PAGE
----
So once dif(X,Y) (or any goal), succeeds the Else is never executed so “no” is not printed. And since dif(X,Y) did succeed there is now a constraint between X and Y which fails when Y=1, the whole query fails and “END” is not printed. The only time I would expect to see “no” printed is when X and Y are bound to the same term as defined by ‘==’.

Furthermore dif(X,Y) is deterministic (see manual); it either fails or succeeds. When it succeeds it may leave a constraint on its arguments that causes a subsequent unification (note: not the call to dif) to fail. But dif never leaves a choicepoint.

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Not sure I follow this. An application of a constraint may fail if the constraint is already “violated” at the that time. If the application succeeds, it may cause a unification failure at any time in the forward computation. It seems to me that this is independent of any cuts.

The clue is indeed in may fail. Most constraints can also succeed (with pending constraints) in situations where one can prove that the constraint can never hold. I’m quite sure this used to hold for dif/2 as well, but I couldn’t create a case. So possibly this is no longer true for dif/2.

Specifically for dif(X,Y) I see three cases:

  1. if X==Y then dif(X,Y) fails.
  2. if X\=Y then dif(X,Y) succeeds.
  3. if X\==Y, not(not(X=Y)) then dif(X,Y) succeeds with dif constraint between X and Y. (Subsequent unification of X or Y may fail.)

dif is determistic so there are no choicepoints. Therefore, I don’t see how cut affects this at all.

Don’t all CLP systems work this way?

It is a bit more complicated. dif/2 uses unifiable/3 to figure out what is needed to make two two terms equal and than creates constraints on these variables to prevent this. We can make it a bit hard though.

?- dif(x(X,X), x(1,Y)).
dif(f(X, Y), f(1, 1)).

?- dif(X, Y), dif(x(X,X), x(1,Y)).
dif(X, Y),
dif(f(X, Y), f(1, 1)).

The first show us that the two terms are different, unless both X and Y become 1. In the second, the dif(X,Y) prevents this, so this is logically false, but dif/2 nevertheless succeeds.

There surely are no choicepoints, so the cut does not prune any choicepoints. It does however cause the wrong branch (of an if-then-else) or wrong clause to be taken.

AFAIK, yes. This is also why the people advocating wide use of constraints (for example replace normal arithmetic by clp(fd)) argue so strongly against using cuts.

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But isn’t this a “meta” interpretation that detects the inconsistency? I think all dif claims to do is to ensure that any bindings of the the variables in ‘X’ and ‘Y’ do not violate the constraint. Constrained variables in the answer are still subject to the (in this case inconsistent) constraints. I suppose its theoretically possible that dif could detect a new dif constraint was mutually inconsistent with any existing dif constraints, but that’s a separate issue.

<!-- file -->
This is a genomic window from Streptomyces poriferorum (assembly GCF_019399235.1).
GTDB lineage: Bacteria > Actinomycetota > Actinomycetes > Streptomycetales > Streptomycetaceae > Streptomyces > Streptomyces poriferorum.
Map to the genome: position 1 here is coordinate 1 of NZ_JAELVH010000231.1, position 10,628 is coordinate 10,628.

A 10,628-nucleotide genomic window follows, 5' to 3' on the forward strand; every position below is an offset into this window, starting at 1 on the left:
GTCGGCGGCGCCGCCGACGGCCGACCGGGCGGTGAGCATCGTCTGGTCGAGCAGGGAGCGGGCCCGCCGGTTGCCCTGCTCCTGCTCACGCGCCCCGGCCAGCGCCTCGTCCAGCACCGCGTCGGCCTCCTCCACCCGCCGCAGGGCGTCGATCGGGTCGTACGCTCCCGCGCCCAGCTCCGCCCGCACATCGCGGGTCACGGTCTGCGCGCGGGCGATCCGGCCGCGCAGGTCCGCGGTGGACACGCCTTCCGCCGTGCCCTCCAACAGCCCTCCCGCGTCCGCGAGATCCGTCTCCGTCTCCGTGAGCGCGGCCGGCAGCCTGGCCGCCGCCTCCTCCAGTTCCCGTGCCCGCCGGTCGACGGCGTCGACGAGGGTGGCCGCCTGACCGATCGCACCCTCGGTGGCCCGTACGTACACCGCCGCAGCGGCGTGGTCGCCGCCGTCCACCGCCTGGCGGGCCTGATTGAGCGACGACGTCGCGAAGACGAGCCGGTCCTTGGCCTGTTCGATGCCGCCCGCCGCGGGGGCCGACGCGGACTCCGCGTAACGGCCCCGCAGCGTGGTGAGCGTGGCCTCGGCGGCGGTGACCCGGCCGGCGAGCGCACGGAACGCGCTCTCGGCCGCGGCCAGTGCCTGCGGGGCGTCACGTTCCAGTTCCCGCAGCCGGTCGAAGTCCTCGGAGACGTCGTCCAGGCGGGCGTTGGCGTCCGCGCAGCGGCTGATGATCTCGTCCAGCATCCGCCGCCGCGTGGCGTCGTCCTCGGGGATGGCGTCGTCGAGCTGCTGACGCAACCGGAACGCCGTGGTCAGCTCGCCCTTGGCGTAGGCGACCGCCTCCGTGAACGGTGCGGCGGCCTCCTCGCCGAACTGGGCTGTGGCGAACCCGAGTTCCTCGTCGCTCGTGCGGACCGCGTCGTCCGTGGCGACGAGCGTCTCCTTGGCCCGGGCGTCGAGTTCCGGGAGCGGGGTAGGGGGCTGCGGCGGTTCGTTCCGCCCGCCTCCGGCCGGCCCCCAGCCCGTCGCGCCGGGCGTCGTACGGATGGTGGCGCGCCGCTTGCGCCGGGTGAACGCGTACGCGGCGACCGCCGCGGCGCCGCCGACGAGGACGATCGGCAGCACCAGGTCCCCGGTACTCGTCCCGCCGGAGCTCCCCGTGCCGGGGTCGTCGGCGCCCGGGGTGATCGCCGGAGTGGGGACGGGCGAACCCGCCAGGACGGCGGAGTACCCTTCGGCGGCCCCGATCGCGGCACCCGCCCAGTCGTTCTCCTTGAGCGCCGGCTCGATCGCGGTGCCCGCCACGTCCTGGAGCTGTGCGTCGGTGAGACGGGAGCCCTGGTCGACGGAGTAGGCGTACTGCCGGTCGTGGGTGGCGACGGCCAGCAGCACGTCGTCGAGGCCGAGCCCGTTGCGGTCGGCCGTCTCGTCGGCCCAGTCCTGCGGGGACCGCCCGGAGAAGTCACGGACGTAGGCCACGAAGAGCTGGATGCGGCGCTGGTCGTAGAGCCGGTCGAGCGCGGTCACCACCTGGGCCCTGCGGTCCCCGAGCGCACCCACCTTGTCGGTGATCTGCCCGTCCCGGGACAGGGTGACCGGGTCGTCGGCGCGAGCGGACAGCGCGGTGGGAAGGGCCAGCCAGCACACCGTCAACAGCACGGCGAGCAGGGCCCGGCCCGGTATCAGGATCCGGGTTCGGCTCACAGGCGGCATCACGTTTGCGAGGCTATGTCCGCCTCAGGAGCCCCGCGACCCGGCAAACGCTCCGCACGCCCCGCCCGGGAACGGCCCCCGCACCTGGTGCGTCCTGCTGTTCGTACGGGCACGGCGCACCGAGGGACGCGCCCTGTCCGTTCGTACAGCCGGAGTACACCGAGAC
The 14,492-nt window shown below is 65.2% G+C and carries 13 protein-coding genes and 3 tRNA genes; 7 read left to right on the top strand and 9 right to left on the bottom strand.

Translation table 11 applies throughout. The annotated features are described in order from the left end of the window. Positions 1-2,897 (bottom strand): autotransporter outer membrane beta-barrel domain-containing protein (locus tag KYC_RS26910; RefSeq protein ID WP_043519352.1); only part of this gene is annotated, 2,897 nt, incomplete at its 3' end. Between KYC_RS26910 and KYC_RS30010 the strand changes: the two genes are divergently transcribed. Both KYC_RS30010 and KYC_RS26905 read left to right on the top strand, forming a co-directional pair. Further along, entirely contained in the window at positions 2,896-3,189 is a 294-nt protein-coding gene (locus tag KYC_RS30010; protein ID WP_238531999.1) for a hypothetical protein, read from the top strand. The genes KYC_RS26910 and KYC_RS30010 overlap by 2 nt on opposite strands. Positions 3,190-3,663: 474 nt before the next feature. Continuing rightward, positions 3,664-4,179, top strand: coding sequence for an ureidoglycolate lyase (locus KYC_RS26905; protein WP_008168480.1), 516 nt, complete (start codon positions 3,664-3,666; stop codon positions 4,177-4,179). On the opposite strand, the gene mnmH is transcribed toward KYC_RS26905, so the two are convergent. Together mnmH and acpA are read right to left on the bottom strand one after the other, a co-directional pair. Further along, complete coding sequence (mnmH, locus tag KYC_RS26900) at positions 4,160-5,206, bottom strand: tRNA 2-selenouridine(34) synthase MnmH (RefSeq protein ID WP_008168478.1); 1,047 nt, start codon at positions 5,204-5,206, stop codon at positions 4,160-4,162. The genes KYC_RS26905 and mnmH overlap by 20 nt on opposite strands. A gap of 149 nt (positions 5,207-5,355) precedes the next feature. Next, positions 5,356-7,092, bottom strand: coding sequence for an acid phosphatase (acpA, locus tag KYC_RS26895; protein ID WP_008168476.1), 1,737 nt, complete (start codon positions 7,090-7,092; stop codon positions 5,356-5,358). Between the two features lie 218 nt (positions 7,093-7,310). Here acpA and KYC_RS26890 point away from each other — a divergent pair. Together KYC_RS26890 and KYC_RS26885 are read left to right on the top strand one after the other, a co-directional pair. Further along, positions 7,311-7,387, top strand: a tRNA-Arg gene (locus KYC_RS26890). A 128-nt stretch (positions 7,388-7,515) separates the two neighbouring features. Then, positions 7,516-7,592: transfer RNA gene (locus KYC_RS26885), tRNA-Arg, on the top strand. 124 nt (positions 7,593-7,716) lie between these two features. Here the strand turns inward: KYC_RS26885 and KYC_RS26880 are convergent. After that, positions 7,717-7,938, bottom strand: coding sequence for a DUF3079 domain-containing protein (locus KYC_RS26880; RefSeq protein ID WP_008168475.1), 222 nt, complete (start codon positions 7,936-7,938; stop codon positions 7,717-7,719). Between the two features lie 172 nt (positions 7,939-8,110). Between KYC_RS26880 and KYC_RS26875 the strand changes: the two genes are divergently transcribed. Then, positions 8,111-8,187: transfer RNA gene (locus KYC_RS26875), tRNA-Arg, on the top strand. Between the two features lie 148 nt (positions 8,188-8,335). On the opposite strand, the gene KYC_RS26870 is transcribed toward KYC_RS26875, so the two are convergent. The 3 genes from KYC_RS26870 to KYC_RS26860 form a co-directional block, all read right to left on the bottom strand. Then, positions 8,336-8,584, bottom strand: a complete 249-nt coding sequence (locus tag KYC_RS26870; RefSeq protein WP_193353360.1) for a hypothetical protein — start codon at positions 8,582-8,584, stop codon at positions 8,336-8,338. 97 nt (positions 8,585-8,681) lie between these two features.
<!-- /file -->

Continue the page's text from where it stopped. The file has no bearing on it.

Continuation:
In any case, I’m not sure what this has to do with the original question. Even if mutually inconsistent constraints could cause immediate failure, the earlier dif (perhaps in another clause entirely) still behaves the same.

This is what I don’t see. The correct branch is taken depending on the success/failure of dif (the “condiition”). Subsequent unification failure due to the constraint doesn’t, and shouldn’t, affect this. Put another way, the else goal is only executed if the constraint can never be true given the current program state (early failure).

Really don’t understand this. I’ll do some independent research but any references appreciated.

It looks like the proper link is supposed to have parens around it – e.g. (-*>)/2. Not sure how to handle that in general though.

I think it makes more sense to fix the website :slight_smile:


The first post contains the snippet below. I could be wrong, but I read this as an attempt to choose between two branches depending on whether A and B are different. This code doesn’t branch on whether or not A and B are always different. The else branch is only taken if dif/2 can decide immediately that the two terms can never become the same. There are however terms for which this is true (always different), but which dif/2 cannot detect this. If you want to test what dif is doing I guess this is ok, but I cannot see any useful application in the real world. Then, I might have missed the essence of this topic …

Have a look at the questions and answers about pure Prolog on Stack Overflow.

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In fact, this is unknowable in general. Consider a this variation of your example:

?- (dif(X, Y) -> write(then) ; write(else)), dif(x(X,X), x(1,Y)).
dif(X, Y),
dif(f(X, Y), f(1, 1)).

Would you ever expect the first dif to fail taking the else branch? Would you expect the if-then-else to behave differently due to the presence of the second dif? If so, by what magic?

If the original query was intended to do what you suggest, how about:


Thanks, I’ll check it out.

No. That is precisely my point, you never know whether a constraint succeeds with pending constraints that can either never be satisfied or that can already be resolved to a single solution. The only way to know is to label the result.

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This construct implements the so-called‘soft-cut’. T

That’s the wrong manual page, namely this one:


instead of this


But I get it now! Simply

?- (writeln("It begins"); (writeln("Backtracked to before ->"),fail)),
|    (dif(X,Y) -> writeln("YES") ; writeln("NO")), 
|    X=1,
|    (writeln("Past X=1"); (writeln("Backtracked to before Y=1"),fail)),
|    (Y=1 ; (writeln("Y=1 failed"),fail)),  % because the constraint fails
|    writeln("END").

It begins
Past X=1
Y=1 failed
Backtracked to before Y=1
Backtracked to before ->

That’s actually pretty simple.